Accessibility links

Local Observers Support UN Envoy’s Latest Rights Report


Surya Subedi, U.N. special rapporteur for human rights in Cambodia, speaks during a press conference in Phnom Penh, file photo.

Surya Subedi, U.N. special rapporteur for human rights in Cambodia, speaks during a press conference in Phnom Penh, file photo.

Subedi said in his report that upcoming elections face a number of irregularities and need reformed.

WASHINGTON DC - Local rights advocates and political observers in Cambodia say they support the most recent human rights report issued by the special UN envoy Surya Subedi, despite denials of its veracity by government officials.

Subedi, who visited the country earlier this year, said in his report that upcoming elections face a number of irregularities and need reformed.

He also said that rights workers and journalists continue to face harassment and that the freedom of expression is of “principal concern.” Land disputes remain a concern, he said.

“To me having directly monitored the events for the past few years, it seemed this report revealed the obvious situation in Cambodia in the fields of human rights, rule of law and democracy,” said Lao Monghay, an independent political analyst. “And the report also focuses on the election and mechanisms of the election institution.”

Among the election irregularities, Subedi reported concerns about the use of state resources, such as government employees or vehicles, by political parties during campaigning.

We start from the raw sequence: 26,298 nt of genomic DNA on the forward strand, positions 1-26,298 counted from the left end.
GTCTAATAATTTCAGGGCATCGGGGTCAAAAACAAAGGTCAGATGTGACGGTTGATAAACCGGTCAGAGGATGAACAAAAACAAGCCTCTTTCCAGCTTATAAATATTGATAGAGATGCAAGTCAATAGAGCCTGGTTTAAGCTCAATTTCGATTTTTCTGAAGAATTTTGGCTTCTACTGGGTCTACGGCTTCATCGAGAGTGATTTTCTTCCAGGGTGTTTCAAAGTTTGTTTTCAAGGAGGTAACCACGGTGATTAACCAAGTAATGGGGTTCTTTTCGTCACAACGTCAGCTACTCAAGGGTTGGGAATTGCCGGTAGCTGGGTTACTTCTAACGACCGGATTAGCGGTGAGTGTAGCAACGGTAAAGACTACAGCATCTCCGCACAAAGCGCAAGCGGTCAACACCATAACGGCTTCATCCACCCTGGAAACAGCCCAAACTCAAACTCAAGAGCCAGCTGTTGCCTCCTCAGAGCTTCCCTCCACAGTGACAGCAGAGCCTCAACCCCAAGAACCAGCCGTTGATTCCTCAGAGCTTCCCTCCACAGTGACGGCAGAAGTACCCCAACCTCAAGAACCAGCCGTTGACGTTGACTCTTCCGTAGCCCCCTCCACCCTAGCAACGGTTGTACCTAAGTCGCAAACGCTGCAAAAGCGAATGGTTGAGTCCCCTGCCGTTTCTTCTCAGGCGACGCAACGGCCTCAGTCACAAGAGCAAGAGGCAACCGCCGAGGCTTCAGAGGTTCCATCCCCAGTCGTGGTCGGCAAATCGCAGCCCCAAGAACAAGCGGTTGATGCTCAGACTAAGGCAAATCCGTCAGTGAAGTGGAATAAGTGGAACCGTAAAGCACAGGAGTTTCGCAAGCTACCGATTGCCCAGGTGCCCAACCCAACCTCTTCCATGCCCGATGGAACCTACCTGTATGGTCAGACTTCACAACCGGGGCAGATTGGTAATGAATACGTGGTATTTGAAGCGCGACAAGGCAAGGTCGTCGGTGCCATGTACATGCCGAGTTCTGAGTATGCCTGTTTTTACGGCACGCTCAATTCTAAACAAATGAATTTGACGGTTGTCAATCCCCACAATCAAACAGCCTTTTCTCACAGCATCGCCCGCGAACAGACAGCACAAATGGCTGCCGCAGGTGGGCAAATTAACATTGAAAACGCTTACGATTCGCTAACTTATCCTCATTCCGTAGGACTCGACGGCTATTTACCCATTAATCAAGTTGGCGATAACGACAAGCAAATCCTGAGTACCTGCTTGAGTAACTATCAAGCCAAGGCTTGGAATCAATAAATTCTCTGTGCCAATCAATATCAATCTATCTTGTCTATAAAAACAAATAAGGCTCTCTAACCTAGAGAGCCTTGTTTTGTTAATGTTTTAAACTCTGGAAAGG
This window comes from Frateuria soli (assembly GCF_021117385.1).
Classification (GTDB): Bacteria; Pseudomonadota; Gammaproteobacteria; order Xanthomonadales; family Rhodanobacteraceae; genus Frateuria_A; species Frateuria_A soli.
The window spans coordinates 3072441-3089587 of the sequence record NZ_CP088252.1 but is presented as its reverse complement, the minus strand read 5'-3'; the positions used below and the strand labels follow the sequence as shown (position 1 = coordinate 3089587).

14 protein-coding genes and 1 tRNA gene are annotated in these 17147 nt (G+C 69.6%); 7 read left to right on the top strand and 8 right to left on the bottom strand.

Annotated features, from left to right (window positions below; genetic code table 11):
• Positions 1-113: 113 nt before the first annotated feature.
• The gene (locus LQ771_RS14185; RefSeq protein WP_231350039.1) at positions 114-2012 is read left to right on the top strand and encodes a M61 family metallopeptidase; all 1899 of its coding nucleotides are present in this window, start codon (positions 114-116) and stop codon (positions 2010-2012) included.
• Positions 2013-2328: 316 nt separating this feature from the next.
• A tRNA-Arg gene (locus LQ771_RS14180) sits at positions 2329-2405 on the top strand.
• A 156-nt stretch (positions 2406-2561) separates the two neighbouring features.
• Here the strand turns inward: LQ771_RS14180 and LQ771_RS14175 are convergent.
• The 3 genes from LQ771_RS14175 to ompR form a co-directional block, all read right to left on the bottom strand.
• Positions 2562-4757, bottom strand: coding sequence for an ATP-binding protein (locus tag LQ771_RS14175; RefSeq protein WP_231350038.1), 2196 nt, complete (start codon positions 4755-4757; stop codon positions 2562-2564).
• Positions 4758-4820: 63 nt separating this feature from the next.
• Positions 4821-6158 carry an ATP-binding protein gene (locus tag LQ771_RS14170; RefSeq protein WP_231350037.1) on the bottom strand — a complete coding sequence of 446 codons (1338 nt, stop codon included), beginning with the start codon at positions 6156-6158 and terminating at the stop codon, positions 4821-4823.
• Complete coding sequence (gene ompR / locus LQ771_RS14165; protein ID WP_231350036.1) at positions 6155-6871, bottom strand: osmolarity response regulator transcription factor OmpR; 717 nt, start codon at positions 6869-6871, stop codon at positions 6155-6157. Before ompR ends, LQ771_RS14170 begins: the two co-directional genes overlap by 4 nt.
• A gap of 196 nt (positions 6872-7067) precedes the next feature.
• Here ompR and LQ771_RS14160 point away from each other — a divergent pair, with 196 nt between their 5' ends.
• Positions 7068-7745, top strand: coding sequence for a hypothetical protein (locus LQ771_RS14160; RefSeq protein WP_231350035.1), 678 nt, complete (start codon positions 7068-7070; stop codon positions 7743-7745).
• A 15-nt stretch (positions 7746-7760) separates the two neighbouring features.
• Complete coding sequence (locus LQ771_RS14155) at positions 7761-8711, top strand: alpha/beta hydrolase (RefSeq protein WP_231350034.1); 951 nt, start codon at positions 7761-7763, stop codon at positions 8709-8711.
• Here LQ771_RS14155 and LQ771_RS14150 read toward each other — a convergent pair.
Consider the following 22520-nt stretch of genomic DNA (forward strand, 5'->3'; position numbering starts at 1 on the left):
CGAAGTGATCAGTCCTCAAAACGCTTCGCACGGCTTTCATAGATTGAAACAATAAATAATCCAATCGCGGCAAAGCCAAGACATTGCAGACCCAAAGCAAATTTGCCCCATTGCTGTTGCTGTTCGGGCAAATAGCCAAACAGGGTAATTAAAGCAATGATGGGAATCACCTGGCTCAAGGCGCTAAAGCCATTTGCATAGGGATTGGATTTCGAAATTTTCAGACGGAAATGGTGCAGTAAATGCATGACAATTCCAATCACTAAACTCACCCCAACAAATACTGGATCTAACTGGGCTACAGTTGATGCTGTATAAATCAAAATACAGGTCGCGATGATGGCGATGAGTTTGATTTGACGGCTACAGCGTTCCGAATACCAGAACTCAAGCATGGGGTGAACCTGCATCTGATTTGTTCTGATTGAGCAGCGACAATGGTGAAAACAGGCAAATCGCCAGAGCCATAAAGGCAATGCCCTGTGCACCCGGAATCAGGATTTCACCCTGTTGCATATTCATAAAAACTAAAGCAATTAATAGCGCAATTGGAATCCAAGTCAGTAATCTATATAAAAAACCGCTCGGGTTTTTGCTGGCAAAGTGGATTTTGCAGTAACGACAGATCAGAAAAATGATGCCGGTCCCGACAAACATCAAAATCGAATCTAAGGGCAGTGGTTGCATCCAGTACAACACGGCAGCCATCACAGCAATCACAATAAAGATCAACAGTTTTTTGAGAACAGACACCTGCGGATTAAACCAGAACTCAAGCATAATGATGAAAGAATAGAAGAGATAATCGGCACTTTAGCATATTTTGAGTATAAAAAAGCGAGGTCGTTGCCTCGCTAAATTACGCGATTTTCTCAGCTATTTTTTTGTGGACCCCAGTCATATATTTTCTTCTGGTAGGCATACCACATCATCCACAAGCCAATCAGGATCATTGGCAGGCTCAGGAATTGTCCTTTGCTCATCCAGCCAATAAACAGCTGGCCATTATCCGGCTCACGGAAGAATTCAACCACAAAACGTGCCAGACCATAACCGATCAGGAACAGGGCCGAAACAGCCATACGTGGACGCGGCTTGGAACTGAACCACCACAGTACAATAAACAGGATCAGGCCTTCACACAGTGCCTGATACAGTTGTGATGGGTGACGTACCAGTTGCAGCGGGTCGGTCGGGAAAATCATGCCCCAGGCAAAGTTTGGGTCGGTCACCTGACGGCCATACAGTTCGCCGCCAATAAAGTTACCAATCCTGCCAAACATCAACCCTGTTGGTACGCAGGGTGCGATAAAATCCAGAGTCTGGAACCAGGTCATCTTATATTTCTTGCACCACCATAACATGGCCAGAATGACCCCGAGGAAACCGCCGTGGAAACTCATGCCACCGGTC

“Some political parties reported threats, intimidation and harassment (including legal proceedings) against their members and candidates,” according to the report. “These are extremely worrying allegations.”

Subedi also reported on intimidation and threats to rights workers and journalists, including defamation or incitement charges. “The threats faced by these individuals have taken a serious turn for the worse, with an increase in the use of live ammunition against people defending their rights and protesting against Government policies and practices,” the report says.

“Since the beginning of 2012, there have been at least four incidents in which individuals have been shot,” the report says. This included the death of Chut Wutty in Koh Kong province in April and the death of a 14-year-old girl in Kratie province in May.

“These incidents have hampered the activities of human rights defenders in Cambodia, with many now fearing for their lives,” the report says.

Subedi said in the report that potential court prosecution under the criminal code has created a “chilling effect on freedom of expression in Cambodia.”

“Land disputes and forced evictions continue unabated in Cambodia, and feature the use of force by the authorities and business enterprises,” the report says.

Government spokesman Phay Siphan said the report is not an accurate reflection of Cambodia’s rights environment. “What Mr. Subedi sees is just a universal value that can’t apply in Cambodia,” he said. “The Cambodian government has many priorities to fulfill, but the work that can be done depends on the ability of one’s own culture. That’s important.”

However, rights workers say the government should heed the report.

“What they have missed, they should try to fulfill more,” said Am Sam Ath, chief investigator for the rights group Licadho, “to allow Cambodia to become democratic, have rule of law and respect human rights properly.”

Suon Bunsak, secretariat director for the Cambodian Human Rights Action Committee, a consortium of rights groups, said the report “reveals much of the truth in Cambodia.”

Lao Monghay said the government has not done enough to improve democracy, rights and rule of law, despite its claims. “In fact, it has not,” he said. “And whenever there is indication about its lacking on these points, then there is a reaction.”

XS
SM
MD
LG